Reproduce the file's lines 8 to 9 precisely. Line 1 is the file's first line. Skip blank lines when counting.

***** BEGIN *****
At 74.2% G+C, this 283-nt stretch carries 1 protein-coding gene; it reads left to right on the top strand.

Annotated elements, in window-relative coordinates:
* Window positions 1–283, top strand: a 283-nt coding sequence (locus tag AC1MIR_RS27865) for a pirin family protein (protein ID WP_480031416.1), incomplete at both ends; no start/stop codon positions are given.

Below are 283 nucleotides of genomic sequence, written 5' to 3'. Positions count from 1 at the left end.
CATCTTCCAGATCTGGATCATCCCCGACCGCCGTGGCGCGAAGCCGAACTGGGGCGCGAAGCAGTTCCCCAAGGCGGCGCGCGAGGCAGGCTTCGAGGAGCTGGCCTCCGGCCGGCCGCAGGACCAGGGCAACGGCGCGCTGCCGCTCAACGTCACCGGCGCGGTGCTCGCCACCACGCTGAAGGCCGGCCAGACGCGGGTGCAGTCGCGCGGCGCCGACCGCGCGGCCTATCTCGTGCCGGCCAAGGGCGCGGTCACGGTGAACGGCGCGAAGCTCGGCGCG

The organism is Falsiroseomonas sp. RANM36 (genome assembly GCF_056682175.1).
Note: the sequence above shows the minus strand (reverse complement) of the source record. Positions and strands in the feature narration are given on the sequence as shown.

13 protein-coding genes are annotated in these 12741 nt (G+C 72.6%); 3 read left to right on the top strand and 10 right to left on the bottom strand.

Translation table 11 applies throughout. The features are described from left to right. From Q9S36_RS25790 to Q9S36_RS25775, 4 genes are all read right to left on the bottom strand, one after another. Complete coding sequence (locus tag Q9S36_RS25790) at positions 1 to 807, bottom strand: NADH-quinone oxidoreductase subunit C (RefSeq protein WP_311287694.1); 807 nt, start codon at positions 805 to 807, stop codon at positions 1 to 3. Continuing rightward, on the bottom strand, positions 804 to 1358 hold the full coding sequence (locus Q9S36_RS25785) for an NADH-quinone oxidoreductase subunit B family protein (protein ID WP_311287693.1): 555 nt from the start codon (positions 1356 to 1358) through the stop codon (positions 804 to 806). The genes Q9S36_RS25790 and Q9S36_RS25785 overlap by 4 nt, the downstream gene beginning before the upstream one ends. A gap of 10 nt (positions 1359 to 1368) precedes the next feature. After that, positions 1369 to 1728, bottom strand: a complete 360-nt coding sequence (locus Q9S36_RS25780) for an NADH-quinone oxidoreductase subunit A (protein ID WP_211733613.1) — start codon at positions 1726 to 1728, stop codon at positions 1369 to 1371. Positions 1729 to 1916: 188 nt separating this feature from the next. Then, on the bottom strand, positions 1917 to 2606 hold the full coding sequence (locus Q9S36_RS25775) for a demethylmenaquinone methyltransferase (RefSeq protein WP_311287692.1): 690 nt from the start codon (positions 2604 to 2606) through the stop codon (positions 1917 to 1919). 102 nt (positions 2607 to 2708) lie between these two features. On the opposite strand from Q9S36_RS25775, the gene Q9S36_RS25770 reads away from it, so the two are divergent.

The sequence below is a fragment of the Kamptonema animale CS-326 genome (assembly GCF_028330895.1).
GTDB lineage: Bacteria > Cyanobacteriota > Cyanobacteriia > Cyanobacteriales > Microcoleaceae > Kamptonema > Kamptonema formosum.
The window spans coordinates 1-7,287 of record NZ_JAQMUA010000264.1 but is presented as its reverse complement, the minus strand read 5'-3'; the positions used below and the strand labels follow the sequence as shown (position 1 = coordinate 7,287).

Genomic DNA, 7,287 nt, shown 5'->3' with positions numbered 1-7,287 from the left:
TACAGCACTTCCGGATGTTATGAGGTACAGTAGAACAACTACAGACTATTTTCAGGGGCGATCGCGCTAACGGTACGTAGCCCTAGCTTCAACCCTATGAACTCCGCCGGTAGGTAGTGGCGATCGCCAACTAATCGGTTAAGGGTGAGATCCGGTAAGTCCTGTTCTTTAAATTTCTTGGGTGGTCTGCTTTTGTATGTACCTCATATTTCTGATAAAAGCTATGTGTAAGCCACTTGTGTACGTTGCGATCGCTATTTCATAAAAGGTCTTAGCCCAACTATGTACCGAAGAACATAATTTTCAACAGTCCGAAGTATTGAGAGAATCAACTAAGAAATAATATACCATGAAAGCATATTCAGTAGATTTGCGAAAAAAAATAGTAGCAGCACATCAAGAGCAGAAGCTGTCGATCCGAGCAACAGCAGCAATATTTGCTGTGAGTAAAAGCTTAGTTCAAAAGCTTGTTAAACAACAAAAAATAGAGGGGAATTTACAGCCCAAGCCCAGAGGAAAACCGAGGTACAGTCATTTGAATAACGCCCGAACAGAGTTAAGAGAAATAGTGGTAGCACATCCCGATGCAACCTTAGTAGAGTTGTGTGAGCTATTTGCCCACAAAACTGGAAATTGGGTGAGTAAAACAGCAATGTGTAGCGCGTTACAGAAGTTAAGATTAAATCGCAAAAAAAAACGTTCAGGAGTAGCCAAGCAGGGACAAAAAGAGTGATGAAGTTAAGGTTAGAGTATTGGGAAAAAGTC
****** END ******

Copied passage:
13 protein-coding genes are annotated in these 12741 nt (G+C 72.6%); 3 read left to right on the top strand and 10 right to left on the bottom strand.

Translation table 11 applies throughout. The features are described from left to right. From Q9S36_RS25790 to Q9S36_RS25775, 4 genes are all read right to left on the bottom strand, one after another. Complete coding sequence (locus tag Q9S36_RS25790) at positions 1 to 807, bottom strand: NADH-quinone oxidoreductase subunit C (RefSeq protein WP_311287694.1); 807 nt, start codon at positions 805 to 807, stop codon at positions 1 to 3. Continuing rightward, on the bottom strand, positions 804 to 1358 hold the full coding sequence (locus Q9S36_RS25785) for an NADH-quinone oxidoreductase subunit B family protein (protein ID WP_311287693.1): 555 nt from the start codon (positions 1356 to 1358) through the stop codon (positions 804 to 806). The genes Q9S36_RS25790 and Q9S36_RS25785 overlap by 4 nt, the downstream gene beginning before the upstream one ends. A gap of 10 nt (positions 1359 to 1368) precedes the next feature. After that, positions 1369 to 1728, bottom strand: a complete 360-nt coding sequence (locus Q9S36_RS25780) for an NADH-quinone oxidoreductase subunit A (protein ID WP_211733613.1) — start codon at positions 1726 to 1728, stop codon at positions 1369 to 1371. Positions 1729 to 1916: 188 nt separating this feature from the next. Then, on the bottom strand, positions 1917 to 2606 hold the full coding sequence (locus Q9S36_RS25775) for a demethylmenaquinone methyltransferase (RefSeq protein WP_311287692.1): 690 nt from the start codon (positions 2604 to 2606) through the stop codon (positions 1917 to 1919). 102 nt (positions 2607 to 2708) lie between these two features. On the opposite strand from Q9S36_RS25775, the gene Q9S36_RS25770 reads away from it, so the two are divergent.